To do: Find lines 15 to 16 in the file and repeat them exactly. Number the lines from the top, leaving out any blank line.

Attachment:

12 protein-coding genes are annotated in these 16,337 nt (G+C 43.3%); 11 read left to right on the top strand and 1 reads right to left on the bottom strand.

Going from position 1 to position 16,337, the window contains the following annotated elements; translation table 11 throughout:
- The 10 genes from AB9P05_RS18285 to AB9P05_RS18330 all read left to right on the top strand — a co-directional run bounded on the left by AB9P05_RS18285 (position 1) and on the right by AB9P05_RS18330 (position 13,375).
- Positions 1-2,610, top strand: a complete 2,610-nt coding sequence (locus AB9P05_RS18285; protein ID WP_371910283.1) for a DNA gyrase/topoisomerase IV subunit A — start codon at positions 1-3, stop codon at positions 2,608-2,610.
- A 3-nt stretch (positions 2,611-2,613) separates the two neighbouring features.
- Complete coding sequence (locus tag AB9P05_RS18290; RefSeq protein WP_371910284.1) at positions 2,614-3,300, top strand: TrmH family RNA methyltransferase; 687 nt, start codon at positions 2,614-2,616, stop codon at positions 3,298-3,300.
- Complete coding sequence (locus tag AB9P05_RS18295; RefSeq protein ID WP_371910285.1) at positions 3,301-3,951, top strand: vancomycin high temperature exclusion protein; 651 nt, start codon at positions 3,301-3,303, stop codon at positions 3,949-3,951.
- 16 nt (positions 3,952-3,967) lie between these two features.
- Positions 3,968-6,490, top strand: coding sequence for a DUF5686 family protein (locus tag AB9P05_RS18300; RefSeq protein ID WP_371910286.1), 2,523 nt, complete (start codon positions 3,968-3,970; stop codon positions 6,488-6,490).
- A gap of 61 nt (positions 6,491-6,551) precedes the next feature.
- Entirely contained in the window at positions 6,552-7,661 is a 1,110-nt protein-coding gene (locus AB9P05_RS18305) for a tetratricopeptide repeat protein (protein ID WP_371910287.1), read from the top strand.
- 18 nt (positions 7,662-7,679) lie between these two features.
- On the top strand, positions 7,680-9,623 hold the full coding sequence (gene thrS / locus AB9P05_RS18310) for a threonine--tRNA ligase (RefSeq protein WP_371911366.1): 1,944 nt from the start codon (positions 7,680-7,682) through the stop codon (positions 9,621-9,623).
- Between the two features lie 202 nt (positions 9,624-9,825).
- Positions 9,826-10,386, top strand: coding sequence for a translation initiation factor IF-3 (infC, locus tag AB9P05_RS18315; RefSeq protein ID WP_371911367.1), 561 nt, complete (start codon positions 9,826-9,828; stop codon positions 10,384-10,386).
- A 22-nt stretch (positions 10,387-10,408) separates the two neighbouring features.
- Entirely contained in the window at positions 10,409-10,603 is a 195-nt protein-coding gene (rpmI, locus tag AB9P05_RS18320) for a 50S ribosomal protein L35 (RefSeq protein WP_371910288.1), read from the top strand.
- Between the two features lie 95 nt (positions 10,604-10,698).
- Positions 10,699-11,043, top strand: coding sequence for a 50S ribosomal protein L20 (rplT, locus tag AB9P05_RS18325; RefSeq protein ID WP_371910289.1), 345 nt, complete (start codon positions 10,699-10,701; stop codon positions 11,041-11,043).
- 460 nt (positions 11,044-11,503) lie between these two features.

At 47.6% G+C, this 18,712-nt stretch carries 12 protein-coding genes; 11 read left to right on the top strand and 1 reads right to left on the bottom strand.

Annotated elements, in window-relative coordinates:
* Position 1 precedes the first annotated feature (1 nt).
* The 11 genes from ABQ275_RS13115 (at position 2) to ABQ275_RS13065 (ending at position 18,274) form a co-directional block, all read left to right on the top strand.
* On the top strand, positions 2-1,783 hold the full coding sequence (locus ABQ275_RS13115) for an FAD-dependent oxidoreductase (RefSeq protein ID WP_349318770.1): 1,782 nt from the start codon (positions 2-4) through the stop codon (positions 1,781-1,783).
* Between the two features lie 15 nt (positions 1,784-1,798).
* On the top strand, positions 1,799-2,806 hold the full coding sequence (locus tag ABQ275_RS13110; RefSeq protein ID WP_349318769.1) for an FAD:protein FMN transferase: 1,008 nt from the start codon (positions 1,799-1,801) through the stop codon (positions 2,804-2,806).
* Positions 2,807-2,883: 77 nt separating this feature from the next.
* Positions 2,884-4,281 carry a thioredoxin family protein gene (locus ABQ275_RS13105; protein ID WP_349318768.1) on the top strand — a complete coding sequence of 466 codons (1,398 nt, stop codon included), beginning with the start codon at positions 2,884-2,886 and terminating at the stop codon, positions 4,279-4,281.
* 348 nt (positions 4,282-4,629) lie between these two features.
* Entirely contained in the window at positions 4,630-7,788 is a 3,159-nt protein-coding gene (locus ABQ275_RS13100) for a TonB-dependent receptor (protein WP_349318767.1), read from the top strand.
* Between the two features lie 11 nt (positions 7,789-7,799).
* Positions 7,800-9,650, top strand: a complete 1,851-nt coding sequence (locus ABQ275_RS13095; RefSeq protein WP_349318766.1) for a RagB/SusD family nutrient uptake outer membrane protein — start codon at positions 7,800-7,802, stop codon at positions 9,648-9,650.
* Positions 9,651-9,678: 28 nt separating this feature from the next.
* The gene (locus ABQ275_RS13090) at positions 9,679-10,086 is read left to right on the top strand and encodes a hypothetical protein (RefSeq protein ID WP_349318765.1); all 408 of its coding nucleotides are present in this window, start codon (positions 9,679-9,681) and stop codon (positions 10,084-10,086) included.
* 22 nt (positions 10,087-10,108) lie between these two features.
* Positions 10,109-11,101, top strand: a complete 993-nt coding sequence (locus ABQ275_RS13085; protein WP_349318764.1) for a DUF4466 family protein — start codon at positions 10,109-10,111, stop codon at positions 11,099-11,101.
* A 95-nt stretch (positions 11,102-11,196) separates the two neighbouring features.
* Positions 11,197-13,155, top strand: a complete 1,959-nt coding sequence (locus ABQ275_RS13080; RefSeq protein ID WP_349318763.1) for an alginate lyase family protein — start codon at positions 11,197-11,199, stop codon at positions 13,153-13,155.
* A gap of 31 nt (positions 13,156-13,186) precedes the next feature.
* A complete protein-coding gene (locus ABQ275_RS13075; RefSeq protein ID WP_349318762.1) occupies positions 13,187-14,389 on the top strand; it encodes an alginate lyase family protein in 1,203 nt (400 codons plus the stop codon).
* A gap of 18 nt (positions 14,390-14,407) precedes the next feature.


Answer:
- Positions 9,826-10,386, top strand: coding sequence for a translation initiation factor IF-3 (infC, locus tag AB9P05_RS18315; RefSeq protein ID WP_371911367.1), 561 nt, complete (start codon positions 9,826-9,828; stop codon positions 10,384-10,386).
- A 22-nt stretch (positions 10,387-10,408) separates the two neighbouring features.